This legal analysis compares and contrasts the application of the Charter’s section 12, regarding “cruel and unusual treatment or punishment,” in the Canadian justice system to the International Covenant on Civil and Political Rights’ Article 7, regarding “cruel, inhuman, and degrading treatment or punishment. These legal concepts are integral to the Canadian Federal Government’s contemporary policy on the use of administrative segregation (also known as solitary confinement) in the Canadian prison system. Thus, what is the relationship between the Charter’s s. 12 and the ICCPR’s Article 7 regarding incarcerated persons facing administrative segregation? The use of expert evidence from international actors shows the potential effects of international treaties on domestic justice systems; the segregation cases of British Columbia Civil Liberties Association v. Canada (BCCLA) and Canadian Civil Liberties Association v. Canada (CCLA), and subsequent cases like R. v. Capay (Capay) and Reddock v. Canada (Reddock) specifically present how the use (or lack thereof) of section 12 and international expert evidence can affect the outcomes of domestic legal cases. The cases of BCCLA, CCLA, Capay, and Reddock, occurring from 2018-2019, are selected and analyzed to show that the use of expert evidence and decisions of justices in section 12 cases creates a section 12 that begins to replicate the ICCPR’s Article 7 and improve the conditions and rights of incarcerated persons.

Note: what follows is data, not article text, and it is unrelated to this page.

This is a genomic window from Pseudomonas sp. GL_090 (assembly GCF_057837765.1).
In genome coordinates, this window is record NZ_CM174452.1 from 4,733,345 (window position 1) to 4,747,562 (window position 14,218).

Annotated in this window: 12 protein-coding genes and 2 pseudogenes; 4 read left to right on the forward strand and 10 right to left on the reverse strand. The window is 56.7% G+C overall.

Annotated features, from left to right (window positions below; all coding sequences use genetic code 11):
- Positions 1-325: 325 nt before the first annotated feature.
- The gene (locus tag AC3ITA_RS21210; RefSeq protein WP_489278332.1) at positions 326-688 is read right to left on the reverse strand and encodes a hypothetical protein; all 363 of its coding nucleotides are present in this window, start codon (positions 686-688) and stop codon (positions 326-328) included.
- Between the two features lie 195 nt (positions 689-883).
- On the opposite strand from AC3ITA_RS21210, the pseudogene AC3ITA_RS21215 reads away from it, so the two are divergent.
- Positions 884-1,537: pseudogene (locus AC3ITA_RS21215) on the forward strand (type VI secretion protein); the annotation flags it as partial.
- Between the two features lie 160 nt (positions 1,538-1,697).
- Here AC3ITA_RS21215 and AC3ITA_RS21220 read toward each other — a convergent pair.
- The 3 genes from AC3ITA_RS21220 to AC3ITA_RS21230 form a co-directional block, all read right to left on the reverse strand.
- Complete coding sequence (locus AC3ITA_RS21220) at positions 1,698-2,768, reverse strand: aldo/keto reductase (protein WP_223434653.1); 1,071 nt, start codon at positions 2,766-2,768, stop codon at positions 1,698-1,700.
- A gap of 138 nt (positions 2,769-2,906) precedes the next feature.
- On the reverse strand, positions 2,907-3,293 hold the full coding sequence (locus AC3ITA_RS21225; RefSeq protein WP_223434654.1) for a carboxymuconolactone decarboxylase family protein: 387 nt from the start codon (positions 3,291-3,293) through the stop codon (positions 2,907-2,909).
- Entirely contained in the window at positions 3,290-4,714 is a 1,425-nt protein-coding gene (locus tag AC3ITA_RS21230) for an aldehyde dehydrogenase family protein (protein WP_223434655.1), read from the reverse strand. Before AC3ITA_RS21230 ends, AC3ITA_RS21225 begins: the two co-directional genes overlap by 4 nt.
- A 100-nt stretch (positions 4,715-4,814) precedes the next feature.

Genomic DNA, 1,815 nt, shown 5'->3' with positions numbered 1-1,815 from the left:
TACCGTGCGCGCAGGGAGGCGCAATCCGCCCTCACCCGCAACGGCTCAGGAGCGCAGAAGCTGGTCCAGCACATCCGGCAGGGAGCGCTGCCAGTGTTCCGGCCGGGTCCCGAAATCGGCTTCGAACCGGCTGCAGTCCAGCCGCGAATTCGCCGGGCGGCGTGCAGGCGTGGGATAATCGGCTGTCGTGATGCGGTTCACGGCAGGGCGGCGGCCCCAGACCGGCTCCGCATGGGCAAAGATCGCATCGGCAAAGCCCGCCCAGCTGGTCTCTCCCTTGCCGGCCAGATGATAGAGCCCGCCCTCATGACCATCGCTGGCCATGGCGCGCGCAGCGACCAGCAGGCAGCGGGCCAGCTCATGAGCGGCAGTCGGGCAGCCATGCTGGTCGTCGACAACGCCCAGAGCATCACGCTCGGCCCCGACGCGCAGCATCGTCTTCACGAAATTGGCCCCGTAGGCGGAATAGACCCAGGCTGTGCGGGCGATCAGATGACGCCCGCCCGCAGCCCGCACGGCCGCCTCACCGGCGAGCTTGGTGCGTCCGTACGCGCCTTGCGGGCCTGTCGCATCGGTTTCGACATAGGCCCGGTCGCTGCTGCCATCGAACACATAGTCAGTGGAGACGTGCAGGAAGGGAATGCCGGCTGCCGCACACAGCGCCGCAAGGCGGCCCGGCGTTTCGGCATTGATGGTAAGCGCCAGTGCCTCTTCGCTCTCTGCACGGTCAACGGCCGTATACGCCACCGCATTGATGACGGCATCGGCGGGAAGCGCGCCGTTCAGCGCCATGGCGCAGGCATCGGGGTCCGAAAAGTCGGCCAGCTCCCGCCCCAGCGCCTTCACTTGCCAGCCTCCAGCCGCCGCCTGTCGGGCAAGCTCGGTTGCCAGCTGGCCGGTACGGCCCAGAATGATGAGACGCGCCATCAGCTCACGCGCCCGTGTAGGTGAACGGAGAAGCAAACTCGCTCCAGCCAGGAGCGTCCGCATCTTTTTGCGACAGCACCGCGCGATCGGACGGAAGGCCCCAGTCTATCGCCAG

This work is licensed under a Creative Commons Attribution-NonCommercial-ShareAlike 4.0 International License.
Copyright (c) 2023 Gadfly